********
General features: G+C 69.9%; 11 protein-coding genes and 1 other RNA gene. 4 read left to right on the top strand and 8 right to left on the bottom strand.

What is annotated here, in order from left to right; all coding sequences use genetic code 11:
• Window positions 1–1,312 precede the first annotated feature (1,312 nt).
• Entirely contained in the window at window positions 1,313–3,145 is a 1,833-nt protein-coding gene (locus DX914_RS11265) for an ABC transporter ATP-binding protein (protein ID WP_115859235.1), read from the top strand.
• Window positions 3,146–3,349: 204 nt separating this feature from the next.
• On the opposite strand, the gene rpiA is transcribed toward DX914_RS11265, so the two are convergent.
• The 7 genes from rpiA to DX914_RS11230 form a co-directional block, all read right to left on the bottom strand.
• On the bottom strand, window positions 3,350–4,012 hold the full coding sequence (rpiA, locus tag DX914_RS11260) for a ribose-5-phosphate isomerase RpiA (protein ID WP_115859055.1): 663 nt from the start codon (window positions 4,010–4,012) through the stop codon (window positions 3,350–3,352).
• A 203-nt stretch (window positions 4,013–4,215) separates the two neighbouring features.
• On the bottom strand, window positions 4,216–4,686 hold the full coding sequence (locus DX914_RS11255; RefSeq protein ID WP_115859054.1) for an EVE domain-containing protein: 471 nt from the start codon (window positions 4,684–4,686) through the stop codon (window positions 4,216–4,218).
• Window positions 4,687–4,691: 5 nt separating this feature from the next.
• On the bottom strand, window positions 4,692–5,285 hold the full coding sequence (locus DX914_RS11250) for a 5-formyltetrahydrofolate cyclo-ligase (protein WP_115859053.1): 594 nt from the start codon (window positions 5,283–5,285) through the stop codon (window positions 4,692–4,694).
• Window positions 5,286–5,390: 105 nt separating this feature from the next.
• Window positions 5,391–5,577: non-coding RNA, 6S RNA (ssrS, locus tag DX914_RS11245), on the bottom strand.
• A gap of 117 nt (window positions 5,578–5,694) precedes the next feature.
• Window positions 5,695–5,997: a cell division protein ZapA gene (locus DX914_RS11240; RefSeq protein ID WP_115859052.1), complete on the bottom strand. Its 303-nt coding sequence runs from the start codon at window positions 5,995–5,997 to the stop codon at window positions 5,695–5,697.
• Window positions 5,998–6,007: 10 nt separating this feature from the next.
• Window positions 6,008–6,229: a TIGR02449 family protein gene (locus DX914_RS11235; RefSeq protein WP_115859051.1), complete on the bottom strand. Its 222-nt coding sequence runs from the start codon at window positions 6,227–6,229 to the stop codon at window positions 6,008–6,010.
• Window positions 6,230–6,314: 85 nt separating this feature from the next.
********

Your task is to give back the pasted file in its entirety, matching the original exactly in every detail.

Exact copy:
General features: G+C 69.9%; 11 protein-coding genes and 1 other RNA gene. 4 read left to right on the top strand and 8 right to left on the bottom strand.

What is annotated here, in order from left to right; all coding sequences use genetic code 11:
• Window positions 1–1,312 precede the first annotated feature (1,312 nt).
• Entirely contained in the window at window positions 1,313–3,145 is a 1,833-nt protein-coding gene (locus DX914_RS11265) for an ABC transporter ATP-binding protein (protein ID WP_115859235.1), read from the top strand.
• Window positions 3,146–3,349: 204 nt separating this feature from the next.
• On the opposite strand, the gene rpiA is transcribed toward DX914_RS11265, so the two are convergent.
• The 7 genes from rpiA to DX914_RS11230 form a co-directional block, all read right to left on the bottom strand.
• On the bottom strand, window positions 3,350–4,012 hold the full coding sequence (rpiA, locus tag DX914_RS11260) for a ribose-5-phosphate isomerase RpiA (protein ID WP_115859055.1): 663 nt from the start codon (window positions 4,010–4,012) through the stop codon (window positions 3,350–3,352).
• A 203-nt stretch (window positions 4,013–4,215) separates the two neighbouring features.
• On the bottom strand, window positions 4,216–4,686 hold the full coding sequence (locus DX914_RS11255; RefSeq protein ID WP_115859054.1) for an EVE domain-containing protein: 471 nt from the start codon (window positions 4,684–4,686) through the stop codon (window positions 4,216–4,218).
• Window positions 4,687–4,691: 5 nt separating this feature from the next.
• On the bottom strand, window positions 4,692–5,285 hold the full coding sequence (locus DX914_RS11250) for a 5-formyltetrahydrofolate cyclo-ligase (protein WP_115859053.1): 594 nt from the start codon (window positions 5,283–5,285) through the stop codon (window positions 4,692–4,694).
• Window positions 5,286–5,390: 105 nt separating this feature from the next.
• Window positions 5,391–5,577: non-coding RNA, 6S RNA (ssrS, locus tag DX914_RS11245), on the bottom strand.
• A gap of 117 nt (window positions 5,578–5,694) precedes the next feature.
• Window positions 5,695–5,997: a cell division protein ZapA gene (locus DX914_RS11240; RefSeq protein ID WP_115859052.1), complete on the bottom strand. Its 303-nt coding sequence runs from the start codon at window positions 5,995–5,997 to the stop codon at window positions 5,695–5,697.
• Window positions 5,998–6,007: 10 nt separating this feature from the next.
• Window positions 6,008–6,229: a TIGR02449 family protein gene (locus DX914_RS11235; RefSeq protein WP_115859051.1), complete on the bottom strand. Its 222-nt coding sequence runs from the start codon at window positions 6,227–6,229 to the stop codon at window positions 6,008–6,010.
• Window positions 6,230–6,314: 85 nt separating this feature from the next.